After that, I was given the opportunity to present based on my article for the ICRJ which dealt with the concept of authenticity in CLIL. I used the chance to summarize my article and also to expand on it with my current and ongoing research. In my study I asked the students what they thought authenticity was, and the picture that emerged was one of confusion. However, students generally felt authenticity was important. Following Andy Gilmore’s state-of-the-art article for Language Teaching (2007), I wanted to examine how authenticity could be based on learning aims. I was particularly interested in whether students enrolled on CLIL classes in order to learn more about the language or in order to learn about the content. Which part of CLIL’s dual aims was most important to them? My research found that both were equally important to students, which I found initially surprising since in EFL contexts I thought that language proficiency would be a higher priority to students. Following this brief review I then went on to explain my proposal that authenticity might better be viewed as being part of a dynamic continuum – a concept which I outlined in more detail in a later article for the Asian EFL Journal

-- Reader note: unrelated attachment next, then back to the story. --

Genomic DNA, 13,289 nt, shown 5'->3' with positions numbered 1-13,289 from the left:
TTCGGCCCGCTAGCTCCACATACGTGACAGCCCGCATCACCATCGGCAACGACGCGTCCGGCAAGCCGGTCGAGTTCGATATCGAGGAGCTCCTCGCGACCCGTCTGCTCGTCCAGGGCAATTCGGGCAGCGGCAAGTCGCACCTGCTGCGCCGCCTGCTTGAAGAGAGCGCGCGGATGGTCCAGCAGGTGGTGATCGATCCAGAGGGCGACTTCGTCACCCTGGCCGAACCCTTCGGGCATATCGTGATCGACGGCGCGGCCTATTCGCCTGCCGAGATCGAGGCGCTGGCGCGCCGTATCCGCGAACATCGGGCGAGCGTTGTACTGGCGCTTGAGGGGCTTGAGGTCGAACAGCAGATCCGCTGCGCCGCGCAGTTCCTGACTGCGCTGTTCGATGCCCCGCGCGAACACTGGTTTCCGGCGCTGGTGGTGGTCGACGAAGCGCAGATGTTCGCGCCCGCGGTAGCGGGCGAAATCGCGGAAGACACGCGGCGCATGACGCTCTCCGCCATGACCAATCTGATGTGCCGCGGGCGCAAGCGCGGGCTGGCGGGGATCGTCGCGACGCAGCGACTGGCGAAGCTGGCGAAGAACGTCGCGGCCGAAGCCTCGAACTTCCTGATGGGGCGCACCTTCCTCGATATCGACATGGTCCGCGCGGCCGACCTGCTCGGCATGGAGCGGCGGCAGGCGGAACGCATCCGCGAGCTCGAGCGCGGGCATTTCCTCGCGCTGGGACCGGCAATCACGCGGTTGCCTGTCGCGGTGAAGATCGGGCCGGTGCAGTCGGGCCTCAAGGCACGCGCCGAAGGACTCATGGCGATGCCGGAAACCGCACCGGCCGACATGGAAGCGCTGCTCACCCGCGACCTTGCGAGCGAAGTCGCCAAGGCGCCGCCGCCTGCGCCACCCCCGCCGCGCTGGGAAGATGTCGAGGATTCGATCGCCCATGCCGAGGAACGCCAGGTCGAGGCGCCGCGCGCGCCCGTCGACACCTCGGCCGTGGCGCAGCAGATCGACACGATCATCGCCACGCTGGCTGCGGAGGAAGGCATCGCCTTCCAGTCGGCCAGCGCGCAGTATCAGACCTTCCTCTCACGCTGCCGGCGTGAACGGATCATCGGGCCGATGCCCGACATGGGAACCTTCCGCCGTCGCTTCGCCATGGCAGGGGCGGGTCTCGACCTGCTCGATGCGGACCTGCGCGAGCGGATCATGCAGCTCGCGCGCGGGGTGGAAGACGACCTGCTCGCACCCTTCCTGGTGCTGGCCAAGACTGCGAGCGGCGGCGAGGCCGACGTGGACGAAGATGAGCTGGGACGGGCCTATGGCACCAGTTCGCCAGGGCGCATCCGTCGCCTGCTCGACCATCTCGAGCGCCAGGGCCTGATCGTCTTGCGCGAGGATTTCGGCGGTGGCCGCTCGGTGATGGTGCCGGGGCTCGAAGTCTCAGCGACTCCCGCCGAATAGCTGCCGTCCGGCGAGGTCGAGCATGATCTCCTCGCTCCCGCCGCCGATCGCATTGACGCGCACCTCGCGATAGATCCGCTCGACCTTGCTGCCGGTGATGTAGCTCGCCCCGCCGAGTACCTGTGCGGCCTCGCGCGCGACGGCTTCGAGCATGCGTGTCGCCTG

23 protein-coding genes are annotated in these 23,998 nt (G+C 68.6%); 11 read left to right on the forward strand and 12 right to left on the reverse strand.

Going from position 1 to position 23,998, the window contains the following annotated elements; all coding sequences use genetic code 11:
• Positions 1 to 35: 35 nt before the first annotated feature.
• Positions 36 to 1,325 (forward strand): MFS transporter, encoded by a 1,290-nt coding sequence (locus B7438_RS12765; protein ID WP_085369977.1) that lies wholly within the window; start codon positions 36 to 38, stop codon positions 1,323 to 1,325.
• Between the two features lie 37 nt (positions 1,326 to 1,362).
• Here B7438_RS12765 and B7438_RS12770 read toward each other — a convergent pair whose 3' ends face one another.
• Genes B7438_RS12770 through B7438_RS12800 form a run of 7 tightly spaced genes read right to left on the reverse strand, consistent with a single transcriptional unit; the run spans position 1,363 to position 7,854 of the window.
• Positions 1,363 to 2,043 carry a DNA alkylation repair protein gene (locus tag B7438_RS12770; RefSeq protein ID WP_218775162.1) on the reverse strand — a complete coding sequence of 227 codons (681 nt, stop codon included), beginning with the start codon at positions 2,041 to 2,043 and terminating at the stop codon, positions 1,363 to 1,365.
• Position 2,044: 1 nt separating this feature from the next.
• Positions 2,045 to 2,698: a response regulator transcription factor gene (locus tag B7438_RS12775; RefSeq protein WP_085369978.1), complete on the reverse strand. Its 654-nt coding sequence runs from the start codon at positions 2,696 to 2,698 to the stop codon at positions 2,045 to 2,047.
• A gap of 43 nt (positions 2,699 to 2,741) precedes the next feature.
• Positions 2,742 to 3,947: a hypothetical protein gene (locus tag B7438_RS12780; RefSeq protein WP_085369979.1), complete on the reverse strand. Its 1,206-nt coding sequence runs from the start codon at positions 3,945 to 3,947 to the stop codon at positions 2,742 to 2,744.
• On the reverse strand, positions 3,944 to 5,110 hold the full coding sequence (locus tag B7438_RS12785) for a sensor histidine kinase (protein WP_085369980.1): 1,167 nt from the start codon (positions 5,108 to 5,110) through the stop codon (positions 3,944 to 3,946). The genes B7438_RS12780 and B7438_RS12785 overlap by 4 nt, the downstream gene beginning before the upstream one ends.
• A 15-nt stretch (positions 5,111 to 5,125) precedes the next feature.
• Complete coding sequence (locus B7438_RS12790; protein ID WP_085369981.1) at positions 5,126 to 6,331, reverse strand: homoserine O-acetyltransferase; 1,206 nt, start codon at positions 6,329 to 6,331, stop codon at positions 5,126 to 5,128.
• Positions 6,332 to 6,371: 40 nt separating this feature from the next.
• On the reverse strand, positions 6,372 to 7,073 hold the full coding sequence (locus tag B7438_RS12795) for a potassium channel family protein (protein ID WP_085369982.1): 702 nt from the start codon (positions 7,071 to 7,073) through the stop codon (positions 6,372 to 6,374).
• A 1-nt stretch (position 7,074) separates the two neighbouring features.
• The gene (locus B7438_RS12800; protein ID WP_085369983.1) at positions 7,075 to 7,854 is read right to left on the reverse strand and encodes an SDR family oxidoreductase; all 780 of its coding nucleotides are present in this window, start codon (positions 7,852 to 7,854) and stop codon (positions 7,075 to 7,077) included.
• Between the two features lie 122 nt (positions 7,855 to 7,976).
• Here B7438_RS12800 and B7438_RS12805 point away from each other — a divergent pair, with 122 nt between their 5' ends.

The next presenter was Dr Yoshinori Watanabe, who outlined his In-Depth Article dealing with Lexis in teacher talk. He found that there were differences in the lexical density of teacher talk in CLIL and EFL/EAP contexts. This difference was noted even when it was the same teacher working in CLIL or EAP. Dr Watanabe went on to suggest that a CLIL corpus, or rather content-specific corpora, should be developed in order to aid the teaching and learning of content subjects through other languages.